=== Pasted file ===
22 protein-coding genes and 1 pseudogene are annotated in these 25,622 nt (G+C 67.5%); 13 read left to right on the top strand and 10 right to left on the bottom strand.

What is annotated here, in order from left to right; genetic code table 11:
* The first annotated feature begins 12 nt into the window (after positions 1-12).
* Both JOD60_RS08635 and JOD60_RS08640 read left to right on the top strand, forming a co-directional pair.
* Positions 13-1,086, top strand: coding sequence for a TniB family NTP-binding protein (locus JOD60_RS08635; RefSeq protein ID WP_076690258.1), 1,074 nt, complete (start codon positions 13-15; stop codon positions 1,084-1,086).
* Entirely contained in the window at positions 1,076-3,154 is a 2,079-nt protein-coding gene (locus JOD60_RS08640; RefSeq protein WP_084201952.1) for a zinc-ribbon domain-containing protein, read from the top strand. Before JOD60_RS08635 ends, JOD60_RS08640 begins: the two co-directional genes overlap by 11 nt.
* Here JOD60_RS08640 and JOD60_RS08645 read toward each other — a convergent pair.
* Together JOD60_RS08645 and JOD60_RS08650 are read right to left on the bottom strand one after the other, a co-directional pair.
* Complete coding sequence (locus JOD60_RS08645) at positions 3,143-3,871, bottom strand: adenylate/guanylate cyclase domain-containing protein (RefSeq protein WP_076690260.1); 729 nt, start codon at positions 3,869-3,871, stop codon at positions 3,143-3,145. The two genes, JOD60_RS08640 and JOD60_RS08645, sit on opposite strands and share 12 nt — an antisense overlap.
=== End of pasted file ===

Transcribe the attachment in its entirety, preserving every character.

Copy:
22 protein-coding genes and 1 pseudogene are annotated in these 25,622 nt (G+C 67.5%); 13 read left to right on the top strand and 10 right to left on the bottom strand.

What is annotated here, in order from left to right; genetic code table 11:
* The first annotated feature begins 12 nt into the window (after positions 1-12).
* Both JOD60_RS08635 and JOD60_RS08640 read left to right on the top strand, forming a co-directional pair.
* Positions 13-1,086, top strand: coding sequence for a TniB family NTP-binding protein (locus JOD60_RS08635; RefSeq protein ID WP_076690258.1), 1,074 nt, complete (start codon positions 13-15; stop codon positions 1,084-1,086).
* Entirely contained in the window at positions 1,076-3,154 is a 2,079-nt protein-coding gene (locus JOD60_RS08640; RefSeq protein WP_084201952.1) for a zinc-ribbon domain-containing protein, read from the top strand. Before JOD60_RS08635 ends, JOD60_RS08640 begins: the two co-directional genes overlap by 11 nt.
* Here JOD60_RS08640 and JOD60_RS08645 read toward each other — a convergent pair.
* Together JOD60_RS08645 and JOD60_RS08650 are read right to left on the bottom strand one after the other, a co-directional pair.
* Complete coding sequence (locus JOD60_RS08645) at positions 3,143-3,871, bottom strand: adenylate/guanylate cyclase domain-containing protein (RefSeq protein WP_076690260.1); 729 nt, start codon at positions 3,869-3,871, stop codon at positions 3,143-3,145. The two genes, JOD60_RS08640 and JOD60_RS08645, sit on opposite strands and share 12 nt — an antisense overlap.